Argo AI Launches Driverless Cars in Miami and Austin
Argo AI announced today that it has launched driverless car operations in two major U.S. cities, setting itself apart in an autonomous vehicle industry that is otherwise focused on locations with limited complexity or mastering one location at a time. The Pittsburgh-based autonomous vehicle (AV) technology company said it commenced driverless operations in Austin, Texas and Miami, Florida, on public streets in busy neighborhoods during daylight hours.
The company’s dual-city driverless announcement marks the culmination of five years of development and testing of the Argo Autonomy Platform, the hardware, software, HD maps, and backend support that powers Argo’s autonomous driving capabilities.
Argo president and co-founder, Dr. Peter Rander noted the significance of the milestone because of the challenge of the urban miles for driverless operations and the potential the achievement presents for scaled deployment of ridesharing and middle- and last-mile delivery services.
“It’s a huge step for Argo because it demonstrates the scalability of the Argo Autonomy Platform,” said Rander. “We can go to multiple cities, where consumer demand for autonomous services is high, and drive naturally and safely in the heart of these areas.”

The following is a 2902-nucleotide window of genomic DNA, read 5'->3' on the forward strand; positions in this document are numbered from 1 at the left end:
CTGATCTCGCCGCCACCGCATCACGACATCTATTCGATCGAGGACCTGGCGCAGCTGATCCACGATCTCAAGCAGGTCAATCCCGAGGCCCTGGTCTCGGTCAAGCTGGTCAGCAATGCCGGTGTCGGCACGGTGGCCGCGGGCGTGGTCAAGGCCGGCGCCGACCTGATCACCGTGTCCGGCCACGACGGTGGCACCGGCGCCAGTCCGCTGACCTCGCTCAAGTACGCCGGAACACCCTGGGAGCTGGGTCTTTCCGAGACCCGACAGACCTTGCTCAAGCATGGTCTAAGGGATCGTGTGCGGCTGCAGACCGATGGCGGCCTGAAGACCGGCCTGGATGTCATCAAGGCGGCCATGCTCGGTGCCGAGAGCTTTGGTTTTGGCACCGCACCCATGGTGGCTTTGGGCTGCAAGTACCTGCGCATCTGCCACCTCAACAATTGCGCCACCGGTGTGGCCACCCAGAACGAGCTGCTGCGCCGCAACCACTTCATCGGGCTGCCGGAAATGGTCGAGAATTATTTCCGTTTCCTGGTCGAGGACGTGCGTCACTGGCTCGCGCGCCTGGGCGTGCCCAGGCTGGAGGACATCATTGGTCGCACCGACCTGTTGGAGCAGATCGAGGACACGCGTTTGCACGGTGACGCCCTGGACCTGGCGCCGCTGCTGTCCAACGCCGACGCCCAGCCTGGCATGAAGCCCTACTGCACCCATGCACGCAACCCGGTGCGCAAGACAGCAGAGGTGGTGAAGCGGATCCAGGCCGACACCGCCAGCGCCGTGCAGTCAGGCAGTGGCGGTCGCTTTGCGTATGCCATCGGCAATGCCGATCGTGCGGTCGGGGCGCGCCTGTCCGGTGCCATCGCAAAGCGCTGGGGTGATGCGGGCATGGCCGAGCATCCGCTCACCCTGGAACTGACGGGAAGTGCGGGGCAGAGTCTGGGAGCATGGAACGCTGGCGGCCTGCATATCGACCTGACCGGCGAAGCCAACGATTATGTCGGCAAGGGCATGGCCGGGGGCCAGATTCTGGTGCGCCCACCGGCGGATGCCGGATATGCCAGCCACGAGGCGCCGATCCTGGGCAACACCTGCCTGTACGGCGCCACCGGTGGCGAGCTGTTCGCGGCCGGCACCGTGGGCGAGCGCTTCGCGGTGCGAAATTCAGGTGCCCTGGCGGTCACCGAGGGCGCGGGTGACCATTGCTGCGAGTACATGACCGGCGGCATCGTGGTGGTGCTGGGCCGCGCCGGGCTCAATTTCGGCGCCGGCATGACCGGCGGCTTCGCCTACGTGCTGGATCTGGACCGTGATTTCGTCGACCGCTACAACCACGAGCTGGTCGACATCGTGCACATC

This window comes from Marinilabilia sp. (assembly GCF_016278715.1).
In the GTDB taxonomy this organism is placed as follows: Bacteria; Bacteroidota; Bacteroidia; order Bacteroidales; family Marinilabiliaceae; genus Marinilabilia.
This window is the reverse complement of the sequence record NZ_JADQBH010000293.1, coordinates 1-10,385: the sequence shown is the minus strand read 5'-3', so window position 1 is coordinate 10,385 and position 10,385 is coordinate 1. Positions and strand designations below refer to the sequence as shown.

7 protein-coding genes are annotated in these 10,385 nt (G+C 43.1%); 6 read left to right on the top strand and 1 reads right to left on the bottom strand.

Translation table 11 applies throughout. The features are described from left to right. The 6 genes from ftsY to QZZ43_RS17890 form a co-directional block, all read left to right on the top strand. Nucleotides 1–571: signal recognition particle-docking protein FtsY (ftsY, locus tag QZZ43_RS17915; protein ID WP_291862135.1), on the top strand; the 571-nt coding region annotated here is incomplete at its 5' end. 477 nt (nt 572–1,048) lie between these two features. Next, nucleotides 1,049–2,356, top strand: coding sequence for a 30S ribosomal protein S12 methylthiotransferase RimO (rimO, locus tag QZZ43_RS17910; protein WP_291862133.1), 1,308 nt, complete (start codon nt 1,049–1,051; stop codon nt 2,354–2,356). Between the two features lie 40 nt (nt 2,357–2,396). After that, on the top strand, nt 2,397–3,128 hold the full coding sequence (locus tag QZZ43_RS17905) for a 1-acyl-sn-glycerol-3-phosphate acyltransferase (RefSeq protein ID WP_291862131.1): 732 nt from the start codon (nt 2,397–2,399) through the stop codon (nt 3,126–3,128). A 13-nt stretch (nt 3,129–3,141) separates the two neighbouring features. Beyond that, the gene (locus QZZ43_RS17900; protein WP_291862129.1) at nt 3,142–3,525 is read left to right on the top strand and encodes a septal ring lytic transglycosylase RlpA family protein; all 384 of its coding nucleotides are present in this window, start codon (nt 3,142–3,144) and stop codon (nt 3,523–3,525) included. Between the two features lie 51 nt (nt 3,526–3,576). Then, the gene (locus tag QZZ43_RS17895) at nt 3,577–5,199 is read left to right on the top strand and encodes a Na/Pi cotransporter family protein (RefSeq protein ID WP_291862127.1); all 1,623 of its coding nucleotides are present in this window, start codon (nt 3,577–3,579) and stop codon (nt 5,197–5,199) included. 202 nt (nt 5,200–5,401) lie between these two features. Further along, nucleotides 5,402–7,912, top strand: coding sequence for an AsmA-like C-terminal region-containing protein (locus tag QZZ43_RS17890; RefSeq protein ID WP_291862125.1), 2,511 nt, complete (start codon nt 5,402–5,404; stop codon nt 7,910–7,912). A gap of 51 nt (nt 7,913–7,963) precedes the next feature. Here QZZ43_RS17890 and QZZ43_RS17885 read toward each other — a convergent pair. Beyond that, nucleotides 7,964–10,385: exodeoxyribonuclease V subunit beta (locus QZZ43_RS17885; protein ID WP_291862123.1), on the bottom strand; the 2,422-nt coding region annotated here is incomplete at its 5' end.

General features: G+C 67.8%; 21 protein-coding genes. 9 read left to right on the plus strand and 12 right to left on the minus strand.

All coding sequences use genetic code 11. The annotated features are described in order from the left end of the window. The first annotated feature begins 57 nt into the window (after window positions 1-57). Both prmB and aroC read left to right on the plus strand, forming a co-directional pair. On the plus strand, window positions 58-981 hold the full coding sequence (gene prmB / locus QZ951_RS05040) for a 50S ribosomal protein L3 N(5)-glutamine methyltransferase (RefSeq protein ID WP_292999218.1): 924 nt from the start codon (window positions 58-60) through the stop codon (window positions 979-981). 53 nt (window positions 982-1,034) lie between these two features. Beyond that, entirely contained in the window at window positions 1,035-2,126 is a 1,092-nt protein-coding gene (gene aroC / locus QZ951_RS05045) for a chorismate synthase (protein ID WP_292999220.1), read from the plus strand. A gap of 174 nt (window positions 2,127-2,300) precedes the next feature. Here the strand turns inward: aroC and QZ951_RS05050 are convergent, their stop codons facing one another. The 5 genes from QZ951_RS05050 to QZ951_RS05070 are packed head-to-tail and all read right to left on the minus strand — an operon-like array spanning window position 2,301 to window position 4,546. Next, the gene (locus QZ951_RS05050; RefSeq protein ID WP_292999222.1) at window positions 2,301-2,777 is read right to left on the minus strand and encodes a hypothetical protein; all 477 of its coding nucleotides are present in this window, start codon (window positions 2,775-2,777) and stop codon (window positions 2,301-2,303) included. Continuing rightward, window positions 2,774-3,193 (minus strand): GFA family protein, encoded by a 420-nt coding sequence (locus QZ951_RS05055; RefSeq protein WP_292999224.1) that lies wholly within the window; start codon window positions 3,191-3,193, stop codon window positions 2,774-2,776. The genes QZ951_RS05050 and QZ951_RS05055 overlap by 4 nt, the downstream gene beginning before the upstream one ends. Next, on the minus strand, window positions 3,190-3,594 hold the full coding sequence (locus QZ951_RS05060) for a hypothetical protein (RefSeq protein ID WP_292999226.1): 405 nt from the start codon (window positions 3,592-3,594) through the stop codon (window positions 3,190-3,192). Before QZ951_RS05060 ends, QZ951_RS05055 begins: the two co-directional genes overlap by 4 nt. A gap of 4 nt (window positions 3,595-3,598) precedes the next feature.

Argo’s development footprint — utilizing strategic partnerships across eight densely populated cities with diverse roadways, terrains and populations — allows it to hone the reliability and responsiveness of its autonomous technology, making it easier and safer to introduce in new markets.
Toward the end of 2021, in partnership with Ford, Argo began offering paid autonomous vehicle rides to the public in Miami on the Lyft ridesharing network, and recently started delivering goods to Walmart customers in Miami and Austin — two pilot commercial services that continue to expand. Argo’s operations coverage in Austin, Miami and Washington, D.C. has the potential to reach more than two million people and thousands of businesses with autonomous ridesharing and delivery services.
Development and testing of the Argo Autonomy Platform in eight cities around the world enables the system to learn from a variety of common but challenging driving encounters, including interactions with cyclists, pedestrians and roadway construction, often at peak congestion times.
Argo chief technology officer Dr. Brett Browning adds, “this is a huge milestone. It’s the culmination of all the work over the last five years to get to the point to be operating on public roads driverlessly, and go through all the testing to do that safely,” Browning said. “It’s also really just the beginning. Now we grow from here.”